Division II relies on a partial-scholarship model to administer athletics-based financial aid. Very few of the 110,000 student-athletes competing in Division II will receive a full athletics grant that covers all of their expenses, but most of them will receive some athletics-based financial aid to help them through school. For the rest of their expenses, student-athletes use academic scholarships, student loans and employment earnings just like most other students attending the school.
The partial-scholarship model allows Division II schools to recognize student-athletes for their skills through athletics-based aid, while at the same time keeping athletics budgets more in line with the institution’s bottom line. It costs Division II schools about half as much to sponsor a competitive athletics program as it does in Division I. The net operating costs in Division II even tend to be lower than for programs of similar size in Division III (primarily because of higher net operating revenues in Division II).
The partial-scholarship model is sometimes referred to as an “equivalency” system. That’s because schools in Division II are allowed to award athletics-based financial aid that is “equivalent” to a certain number of full grants in each sport.
For example, in football, schools are allowed to award up to 36 “equivalencies” or full grants, but of course the rosters in football are much larger than 36 players. Thus, coaches and financial aid officers at Division II institutions decide how to allocate those equivalencies as partial scholarships. That means some student-athletes may receive more athletics-based aid than others, and some will not receive any at all. As a comparison, schools in the Division I Football Bowl Subdivision are allotted 85 “full rides.”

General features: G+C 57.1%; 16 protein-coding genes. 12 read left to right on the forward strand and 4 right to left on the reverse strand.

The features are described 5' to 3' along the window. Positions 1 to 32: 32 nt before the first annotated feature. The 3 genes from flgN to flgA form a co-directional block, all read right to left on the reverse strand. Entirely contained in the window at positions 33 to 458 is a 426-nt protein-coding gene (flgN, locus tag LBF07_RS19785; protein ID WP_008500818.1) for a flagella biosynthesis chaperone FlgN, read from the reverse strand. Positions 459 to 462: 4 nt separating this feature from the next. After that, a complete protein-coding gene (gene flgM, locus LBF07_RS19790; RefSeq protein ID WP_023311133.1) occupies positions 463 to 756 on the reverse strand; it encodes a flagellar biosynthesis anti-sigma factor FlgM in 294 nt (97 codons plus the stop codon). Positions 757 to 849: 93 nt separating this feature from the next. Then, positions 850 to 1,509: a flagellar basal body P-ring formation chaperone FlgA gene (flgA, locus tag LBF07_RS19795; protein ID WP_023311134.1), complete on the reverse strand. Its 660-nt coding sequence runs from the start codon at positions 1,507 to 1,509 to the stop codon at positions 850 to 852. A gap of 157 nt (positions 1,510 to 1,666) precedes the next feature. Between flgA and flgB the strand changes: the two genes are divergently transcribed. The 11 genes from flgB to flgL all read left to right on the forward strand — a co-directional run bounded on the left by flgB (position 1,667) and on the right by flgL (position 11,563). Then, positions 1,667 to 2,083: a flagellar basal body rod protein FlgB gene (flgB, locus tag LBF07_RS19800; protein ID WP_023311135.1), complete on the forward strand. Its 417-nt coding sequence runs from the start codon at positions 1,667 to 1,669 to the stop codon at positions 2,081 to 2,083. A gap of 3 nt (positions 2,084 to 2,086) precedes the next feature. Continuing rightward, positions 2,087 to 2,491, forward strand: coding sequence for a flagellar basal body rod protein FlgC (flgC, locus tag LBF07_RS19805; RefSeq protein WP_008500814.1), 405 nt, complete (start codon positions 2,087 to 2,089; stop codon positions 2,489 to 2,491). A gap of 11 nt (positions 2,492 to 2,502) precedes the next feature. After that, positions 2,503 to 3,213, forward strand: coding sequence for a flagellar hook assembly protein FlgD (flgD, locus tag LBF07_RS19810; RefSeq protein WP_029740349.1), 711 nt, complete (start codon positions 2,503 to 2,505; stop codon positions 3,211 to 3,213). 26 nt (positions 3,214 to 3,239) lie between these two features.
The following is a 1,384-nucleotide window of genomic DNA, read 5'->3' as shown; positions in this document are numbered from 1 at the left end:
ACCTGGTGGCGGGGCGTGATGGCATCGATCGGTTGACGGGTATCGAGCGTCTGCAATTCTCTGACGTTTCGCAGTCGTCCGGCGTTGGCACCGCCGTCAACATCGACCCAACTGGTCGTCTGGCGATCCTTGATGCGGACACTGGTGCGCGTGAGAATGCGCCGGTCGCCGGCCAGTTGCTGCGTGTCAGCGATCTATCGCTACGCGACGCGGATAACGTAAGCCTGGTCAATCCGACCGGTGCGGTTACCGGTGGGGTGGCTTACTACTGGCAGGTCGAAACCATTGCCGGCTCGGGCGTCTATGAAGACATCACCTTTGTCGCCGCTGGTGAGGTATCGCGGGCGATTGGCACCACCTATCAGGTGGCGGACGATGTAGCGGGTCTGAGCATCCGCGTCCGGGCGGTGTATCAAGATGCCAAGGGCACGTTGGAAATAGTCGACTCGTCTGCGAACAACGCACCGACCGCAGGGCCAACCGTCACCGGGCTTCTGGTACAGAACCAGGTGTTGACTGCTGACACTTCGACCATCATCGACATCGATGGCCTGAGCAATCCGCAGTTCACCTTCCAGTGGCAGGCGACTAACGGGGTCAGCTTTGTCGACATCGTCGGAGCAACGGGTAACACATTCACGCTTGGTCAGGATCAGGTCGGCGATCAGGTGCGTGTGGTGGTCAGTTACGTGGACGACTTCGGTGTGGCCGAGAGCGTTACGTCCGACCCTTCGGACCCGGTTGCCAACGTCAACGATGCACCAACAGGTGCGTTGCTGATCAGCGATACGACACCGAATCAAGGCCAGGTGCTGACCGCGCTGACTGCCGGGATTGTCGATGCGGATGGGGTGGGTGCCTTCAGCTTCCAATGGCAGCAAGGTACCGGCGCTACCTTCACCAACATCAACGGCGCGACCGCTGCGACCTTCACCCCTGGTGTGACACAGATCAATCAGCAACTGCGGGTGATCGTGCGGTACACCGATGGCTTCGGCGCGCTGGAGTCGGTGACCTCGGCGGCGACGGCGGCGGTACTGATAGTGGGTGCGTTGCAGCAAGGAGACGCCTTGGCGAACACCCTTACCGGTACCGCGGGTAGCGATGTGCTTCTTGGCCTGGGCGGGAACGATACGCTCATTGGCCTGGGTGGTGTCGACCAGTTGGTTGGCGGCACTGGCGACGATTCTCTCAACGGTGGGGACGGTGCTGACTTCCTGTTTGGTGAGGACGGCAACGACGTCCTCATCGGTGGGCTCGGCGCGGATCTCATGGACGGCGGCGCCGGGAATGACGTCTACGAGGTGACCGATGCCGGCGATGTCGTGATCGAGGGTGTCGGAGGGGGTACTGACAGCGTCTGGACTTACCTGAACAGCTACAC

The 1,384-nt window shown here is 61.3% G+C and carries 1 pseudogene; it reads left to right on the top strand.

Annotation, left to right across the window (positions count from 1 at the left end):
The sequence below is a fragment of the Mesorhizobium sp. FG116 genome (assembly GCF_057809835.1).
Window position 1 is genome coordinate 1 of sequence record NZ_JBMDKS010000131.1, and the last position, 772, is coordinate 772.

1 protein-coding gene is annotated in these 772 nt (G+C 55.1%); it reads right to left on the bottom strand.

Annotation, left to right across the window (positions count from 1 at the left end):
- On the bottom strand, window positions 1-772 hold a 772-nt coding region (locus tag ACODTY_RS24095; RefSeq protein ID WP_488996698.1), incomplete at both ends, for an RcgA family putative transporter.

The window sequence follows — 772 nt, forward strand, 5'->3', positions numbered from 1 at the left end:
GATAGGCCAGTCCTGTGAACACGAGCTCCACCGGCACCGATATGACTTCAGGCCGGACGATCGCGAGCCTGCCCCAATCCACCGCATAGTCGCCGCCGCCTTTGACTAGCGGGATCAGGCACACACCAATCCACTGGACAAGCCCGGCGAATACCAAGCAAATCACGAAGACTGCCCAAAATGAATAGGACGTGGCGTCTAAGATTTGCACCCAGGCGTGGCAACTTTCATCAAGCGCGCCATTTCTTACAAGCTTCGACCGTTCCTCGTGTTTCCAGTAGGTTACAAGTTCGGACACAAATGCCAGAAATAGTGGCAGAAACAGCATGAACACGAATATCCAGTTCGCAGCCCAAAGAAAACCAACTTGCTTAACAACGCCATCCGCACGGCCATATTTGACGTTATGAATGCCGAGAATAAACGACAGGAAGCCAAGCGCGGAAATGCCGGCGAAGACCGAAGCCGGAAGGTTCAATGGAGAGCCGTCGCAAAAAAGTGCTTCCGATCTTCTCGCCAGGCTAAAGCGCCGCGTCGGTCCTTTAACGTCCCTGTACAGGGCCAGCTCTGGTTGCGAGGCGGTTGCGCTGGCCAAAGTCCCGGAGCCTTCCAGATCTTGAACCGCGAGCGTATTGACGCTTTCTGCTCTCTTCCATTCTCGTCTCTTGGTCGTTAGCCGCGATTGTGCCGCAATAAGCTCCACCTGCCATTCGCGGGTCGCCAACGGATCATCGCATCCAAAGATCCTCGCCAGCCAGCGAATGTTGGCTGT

Equivalency limits per sport
|Men’s sports||Women’s sports|
|Cross country/track||12.6||Cross country/track||12.6|
The partial-scholarship model is a purposeful choice Division II institutions make to operate their athletics programs in the balanced approach inherent within the division’s philosophy.
Division II recently commissioned a study on the financial impact of the partial-scholarship model and found that in general, scholarship student-athletes benefit institutions’ overall academic profile, and the partial-aid model generates revenue for the school.
The study found that athletics scholarship athletes – particularly women – bolster an institution’s academic profile and increase ethnic and geographic diversity among new students. In just about every measurable way, the study showed that scholarship student-athletes contribute positively, which means that even absent their participation in athletics, institutions would still be happy to have them as students on their campuses.
The partial-scholarship model offers a cost-effective alternative for institutions to operate their athletics programs. Division II’s partial-scholarship model actually contributes as a revenue producer for the institution, particularly when compared to the alternatives of full scholarships (Division I) or no athletics grants-in-aid (Division III).